• Police in Indiana arrested a 55-year old Christian Reformed pastor who had placed cameras in the women’s restroom.
  • Meanwhile, a California pastor and his associates are facing a range of charges including assault, child abuse, kidnapping  and torture following a disciplinary action involving a 13-year old at a Bible study.
  • After a bad review from Tim Challies, Ann Voskamp takes the high road, leading TC to admit he sometimes lacks sensitivity, but One Thousand Gifts fails to earn the Challies seal of approval.
  • Just ’cause you’re talking about an individual, doesn’t mean it’s bad: Floyd and Sally McClung want encourage positive gossip.
  • 99.99% of everything at Lark News is fiction, but the story of the pastor whose Tweets destroyed his reputation is so totally believable.
  • if you want to avoid having your blog posts copied to other blogs, just have a blog where you write everything in lower case. most of us will keep our distance, except for a few type a people who will go through and capitalize where needed. mark oestreicher, this means you.
  • Okay, so if you’re part of ‘prayer cloth’ culture, today’s closing picture is a bit irreverent — and a bit dated — but…

February 22, 2012

Wednesday Link List

Church life:

  • Hal West, author of  The Pickled Priest and the Perishing Parish : “No one will argue against the fact that since the beginning of Christian history there has existed a tension between two distinct groups in the church – the clergy and the laity. ”  Read what pastors don’t get and what people don’t get.
  • A. J. Swoboda: “I think not having our children worship with us in worship can be dangerous. Who else is to teach them why and how we sing? How else are children to learn the ways of worship? …I wonder if something was lost when we split the family up in church?”  Read more at A. J.’s blog.
  • Carter Moss: ” I desperately want to hear from God through every avenue possible. That why I love leading at a church that uses movie clips…, TV show clips…, and secular music… every chance we get.” This link has been in my files since August; read Why My Faith (And Yours) Needs Pop Culture.
  • He said, she said:  “…[S]he continues to nominate women for the board of elders, something their denomination, the Evangelical Presbyterian Church, allows. [Pastor] Willson has said that only qualified men can be elders at Second Presbyterian.”  A longtime member faces church discipline in Memphis.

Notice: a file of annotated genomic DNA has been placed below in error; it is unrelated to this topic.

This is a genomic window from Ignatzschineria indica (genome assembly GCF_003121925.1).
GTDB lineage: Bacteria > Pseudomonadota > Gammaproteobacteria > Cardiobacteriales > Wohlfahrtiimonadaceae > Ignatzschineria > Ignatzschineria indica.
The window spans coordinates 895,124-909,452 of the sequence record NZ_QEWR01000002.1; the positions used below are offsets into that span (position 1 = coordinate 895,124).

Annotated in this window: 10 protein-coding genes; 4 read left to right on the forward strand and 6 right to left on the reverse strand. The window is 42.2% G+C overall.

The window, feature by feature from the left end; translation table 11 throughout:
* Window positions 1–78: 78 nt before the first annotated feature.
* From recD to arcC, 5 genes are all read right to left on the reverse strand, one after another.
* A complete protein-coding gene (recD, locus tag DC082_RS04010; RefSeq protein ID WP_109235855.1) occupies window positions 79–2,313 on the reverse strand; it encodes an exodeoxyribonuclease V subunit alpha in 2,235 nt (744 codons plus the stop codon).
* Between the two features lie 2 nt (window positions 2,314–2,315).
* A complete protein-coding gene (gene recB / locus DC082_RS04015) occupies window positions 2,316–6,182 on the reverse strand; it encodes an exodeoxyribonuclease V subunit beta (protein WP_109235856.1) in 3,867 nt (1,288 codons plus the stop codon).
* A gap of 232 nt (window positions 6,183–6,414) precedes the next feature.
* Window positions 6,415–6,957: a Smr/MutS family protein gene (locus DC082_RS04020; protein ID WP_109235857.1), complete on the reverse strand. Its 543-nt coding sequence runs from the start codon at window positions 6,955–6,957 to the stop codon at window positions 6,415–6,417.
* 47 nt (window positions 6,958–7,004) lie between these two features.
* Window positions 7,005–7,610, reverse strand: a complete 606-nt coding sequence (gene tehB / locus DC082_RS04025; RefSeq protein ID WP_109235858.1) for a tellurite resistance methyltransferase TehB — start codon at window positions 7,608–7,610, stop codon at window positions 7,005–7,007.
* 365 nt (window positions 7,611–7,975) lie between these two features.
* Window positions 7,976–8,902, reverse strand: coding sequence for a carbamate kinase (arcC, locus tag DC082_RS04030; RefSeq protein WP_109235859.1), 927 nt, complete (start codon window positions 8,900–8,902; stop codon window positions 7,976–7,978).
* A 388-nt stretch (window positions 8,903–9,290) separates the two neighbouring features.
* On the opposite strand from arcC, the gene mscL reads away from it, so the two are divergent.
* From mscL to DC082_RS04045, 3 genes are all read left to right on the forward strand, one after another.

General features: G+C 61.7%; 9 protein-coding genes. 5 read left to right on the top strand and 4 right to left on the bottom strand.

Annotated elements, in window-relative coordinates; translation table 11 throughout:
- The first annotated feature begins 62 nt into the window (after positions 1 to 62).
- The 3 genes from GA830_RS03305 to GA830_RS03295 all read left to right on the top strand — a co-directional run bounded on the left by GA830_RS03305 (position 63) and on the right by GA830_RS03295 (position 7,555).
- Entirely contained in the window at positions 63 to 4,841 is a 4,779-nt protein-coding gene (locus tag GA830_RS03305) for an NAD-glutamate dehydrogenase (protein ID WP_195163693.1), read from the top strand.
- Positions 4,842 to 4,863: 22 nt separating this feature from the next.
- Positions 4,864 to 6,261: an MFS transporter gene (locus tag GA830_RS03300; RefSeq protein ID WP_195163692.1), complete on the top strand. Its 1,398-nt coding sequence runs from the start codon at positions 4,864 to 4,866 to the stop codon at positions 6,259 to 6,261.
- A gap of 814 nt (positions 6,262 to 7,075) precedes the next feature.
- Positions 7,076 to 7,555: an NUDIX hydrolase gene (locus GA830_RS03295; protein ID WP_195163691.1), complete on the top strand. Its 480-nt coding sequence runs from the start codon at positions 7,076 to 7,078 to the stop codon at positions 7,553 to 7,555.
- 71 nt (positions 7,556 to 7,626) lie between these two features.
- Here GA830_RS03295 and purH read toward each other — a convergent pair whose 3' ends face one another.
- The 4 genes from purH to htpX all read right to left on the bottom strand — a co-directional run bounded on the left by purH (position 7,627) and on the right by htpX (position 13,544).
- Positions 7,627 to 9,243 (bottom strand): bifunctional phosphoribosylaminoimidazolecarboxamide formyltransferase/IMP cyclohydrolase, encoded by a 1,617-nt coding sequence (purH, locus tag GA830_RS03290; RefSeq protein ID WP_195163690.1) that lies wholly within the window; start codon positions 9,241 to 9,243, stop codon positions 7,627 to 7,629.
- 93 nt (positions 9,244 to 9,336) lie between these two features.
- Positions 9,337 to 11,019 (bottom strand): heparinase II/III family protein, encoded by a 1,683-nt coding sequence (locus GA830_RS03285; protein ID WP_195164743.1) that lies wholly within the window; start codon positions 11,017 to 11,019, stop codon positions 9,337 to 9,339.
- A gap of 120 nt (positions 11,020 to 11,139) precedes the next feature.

• So if you jump through all the hoops and actually get to sing a solo at Thompson Road Baptist Church, you can’t sing a Contemporary Christian Music song or “a song that was made popular by CCM.” In other words, if Casting Crowns covers “Dwelling in Beulah Land” it’s goes off the approved list. (Click the image to isolate the text, and then a 2nd time to enlarge it.)
  • Yours truly borrows a list of 13 signs of a healthy church, and then adds a description of a very healthy church you may have heard before; all at Christianity 201.

Christian blogosphere:

  • Mrs. Beamish isn’t too happy with the worship style changes in her local C. of E. (Church of England). Especially the ‘friendlier’ passing of the piece and up-tempo music. A hilarious song posted to YouTube back in ’08.
  • Lifeway Christian Bookstores are going to continue selling the revised NIV Bible after all. Yawn.
  • Prodigal Magazine re-launches on March 1st with Allison and Darrell Westerfelt taking the reins.
  • Paul Helm, who teaches at Regent College on the phrase, ‘asking Jesus into your heart : “They are using words and phrases that bear a positive relation to the language in which the faith has been officially as preached and confessed by the church through the centuries, but a rather loose relation..” Pray the prayer, read the post.
  • This is a new product that not even XXX.Church.Com had heard of when I wrote them this week. Check out My Porn Blocker, currently available at a ridiculously low price.
  • Steve McCoy reveals where the treasure is buried: A stash of online articles by Redeemer Presbyterian’s Timothy Keller.   It was derived from a larger list featuring various authors.
  • CNN’s Belief Blog offers an excellent profile of Ed Dobson along with a look at his latest video My Garden.
  • I love the tagline for this blog: Was 1611 the last word for the English Bible? The KJV Only Debate Blog is a blog but it looks like the real action is in the forum. “This blog aims to confront the King James controversy head on, and evaluate the claims of KJV-onlyism from a Biblical perspective.The authors are all former proponents of KJV-onlyism. …[W]e acknowledge that there are multiple varieties of the KJV-only position.”
  • In a first for Canada, a Teen Challenge center in Brandon, Manitoba will launch as a women-only facility.
  • Want to understand the basics of Christianity?  The Australian website YDYC — Your Destiny, Your Choice — has a number of basic videos explaining salvation.
  • Here’s a fun video by The Left filmed in a theater in Western Canada, enjoy Cellophane. At GodTube, they cite various faith influences, though their bio doesn’t.
  • Today is the first day of Lent.  If you have absolutely no idea what that means, you might want to start with this introduction to the church calendar.
  • All good lists must come to an end; if you’re an otter, don’t forget to say your prayers.

February 26, 2011